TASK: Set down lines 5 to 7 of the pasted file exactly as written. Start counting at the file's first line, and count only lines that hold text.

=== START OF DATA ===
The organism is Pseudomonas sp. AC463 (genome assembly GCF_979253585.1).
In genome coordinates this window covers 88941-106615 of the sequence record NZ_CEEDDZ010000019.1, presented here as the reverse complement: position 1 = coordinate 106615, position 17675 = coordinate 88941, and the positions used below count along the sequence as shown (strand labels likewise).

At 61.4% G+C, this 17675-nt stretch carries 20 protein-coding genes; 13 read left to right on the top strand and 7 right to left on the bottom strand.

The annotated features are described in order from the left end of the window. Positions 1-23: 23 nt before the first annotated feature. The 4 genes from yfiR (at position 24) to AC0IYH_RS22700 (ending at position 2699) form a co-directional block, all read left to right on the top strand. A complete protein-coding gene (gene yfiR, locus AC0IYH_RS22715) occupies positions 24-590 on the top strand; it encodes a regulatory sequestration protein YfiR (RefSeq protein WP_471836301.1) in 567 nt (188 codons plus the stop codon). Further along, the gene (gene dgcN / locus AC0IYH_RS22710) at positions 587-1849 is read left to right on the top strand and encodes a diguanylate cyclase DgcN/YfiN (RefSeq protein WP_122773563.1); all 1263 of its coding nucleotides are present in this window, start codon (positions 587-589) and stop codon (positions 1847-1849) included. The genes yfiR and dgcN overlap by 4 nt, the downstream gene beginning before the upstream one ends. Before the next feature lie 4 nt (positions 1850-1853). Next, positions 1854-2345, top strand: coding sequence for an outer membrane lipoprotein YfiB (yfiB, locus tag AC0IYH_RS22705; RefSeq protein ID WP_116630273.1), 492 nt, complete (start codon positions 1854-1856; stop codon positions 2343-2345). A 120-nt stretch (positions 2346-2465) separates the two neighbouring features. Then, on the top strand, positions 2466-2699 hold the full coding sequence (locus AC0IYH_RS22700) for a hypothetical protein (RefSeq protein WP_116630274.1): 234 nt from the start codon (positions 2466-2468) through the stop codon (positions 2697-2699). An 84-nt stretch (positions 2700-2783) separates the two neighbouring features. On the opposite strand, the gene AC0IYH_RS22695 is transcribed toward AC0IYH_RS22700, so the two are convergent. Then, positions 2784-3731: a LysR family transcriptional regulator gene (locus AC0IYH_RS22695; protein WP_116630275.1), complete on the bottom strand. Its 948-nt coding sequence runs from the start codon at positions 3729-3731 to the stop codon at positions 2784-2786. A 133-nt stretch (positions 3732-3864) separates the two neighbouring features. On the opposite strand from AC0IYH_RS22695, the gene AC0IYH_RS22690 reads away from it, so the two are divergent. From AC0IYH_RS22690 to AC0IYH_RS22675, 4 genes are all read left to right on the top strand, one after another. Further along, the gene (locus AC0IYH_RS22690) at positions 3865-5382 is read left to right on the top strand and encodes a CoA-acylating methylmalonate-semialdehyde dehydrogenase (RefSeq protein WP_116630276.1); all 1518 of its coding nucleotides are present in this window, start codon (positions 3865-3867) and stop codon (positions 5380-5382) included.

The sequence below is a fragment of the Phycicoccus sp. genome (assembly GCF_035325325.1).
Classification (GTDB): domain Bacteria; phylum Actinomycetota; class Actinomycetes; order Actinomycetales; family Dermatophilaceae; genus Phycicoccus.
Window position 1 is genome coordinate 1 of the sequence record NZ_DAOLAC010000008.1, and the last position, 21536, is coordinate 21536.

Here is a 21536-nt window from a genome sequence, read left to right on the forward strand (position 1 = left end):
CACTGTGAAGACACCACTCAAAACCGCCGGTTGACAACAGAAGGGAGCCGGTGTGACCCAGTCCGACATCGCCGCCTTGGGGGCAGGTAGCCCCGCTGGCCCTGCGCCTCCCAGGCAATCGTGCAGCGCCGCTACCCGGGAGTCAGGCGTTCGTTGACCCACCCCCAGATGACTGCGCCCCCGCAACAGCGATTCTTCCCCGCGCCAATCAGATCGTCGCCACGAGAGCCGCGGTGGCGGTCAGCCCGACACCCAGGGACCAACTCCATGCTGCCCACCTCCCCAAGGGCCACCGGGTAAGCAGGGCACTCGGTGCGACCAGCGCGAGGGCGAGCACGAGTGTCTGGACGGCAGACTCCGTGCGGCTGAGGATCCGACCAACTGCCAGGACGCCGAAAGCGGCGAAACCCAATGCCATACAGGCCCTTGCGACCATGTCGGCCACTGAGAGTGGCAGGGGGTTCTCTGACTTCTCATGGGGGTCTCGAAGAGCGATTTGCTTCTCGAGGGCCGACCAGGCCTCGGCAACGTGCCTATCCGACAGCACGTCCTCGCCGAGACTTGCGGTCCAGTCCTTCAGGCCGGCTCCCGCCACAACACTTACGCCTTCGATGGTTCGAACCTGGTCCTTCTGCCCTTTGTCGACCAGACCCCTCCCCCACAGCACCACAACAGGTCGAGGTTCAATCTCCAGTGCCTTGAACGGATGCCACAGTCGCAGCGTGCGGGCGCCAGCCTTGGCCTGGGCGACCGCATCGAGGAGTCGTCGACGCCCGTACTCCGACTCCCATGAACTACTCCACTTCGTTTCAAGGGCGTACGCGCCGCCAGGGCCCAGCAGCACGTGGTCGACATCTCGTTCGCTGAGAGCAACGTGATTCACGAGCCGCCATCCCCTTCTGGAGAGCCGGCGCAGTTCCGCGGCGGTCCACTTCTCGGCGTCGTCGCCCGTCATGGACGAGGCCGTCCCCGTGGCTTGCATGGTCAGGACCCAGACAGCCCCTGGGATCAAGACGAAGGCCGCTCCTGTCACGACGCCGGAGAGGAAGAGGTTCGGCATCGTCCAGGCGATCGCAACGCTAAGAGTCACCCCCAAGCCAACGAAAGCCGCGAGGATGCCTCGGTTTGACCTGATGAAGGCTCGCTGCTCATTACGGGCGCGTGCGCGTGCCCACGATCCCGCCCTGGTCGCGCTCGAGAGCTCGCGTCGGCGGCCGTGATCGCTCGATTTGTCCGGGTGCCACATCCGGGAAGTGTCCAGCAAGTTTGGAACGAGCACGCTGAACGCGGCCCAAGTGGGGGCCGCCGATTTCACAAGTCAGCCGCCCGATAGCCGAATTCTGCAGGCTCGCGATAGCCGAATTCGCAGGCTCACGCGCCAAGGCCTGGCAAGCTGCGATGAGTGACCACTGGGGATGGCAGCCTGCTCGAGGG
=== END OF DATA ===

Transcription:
The sequence below is a fragment of the Phycicoccus sp. genome (assembly GCF_035325325.1).
Classification (GTDB): domain Bacteria; phylum Actinomycetota; class Actinomycetes; order Actinomycetales; family Dermatophilaceae; genus Phycicoccus.
Window position 1 is genome coordinate 1 of the sequence record NZ_DAOLAC010000008.1, and the last position, 21536, is coordinate 21536.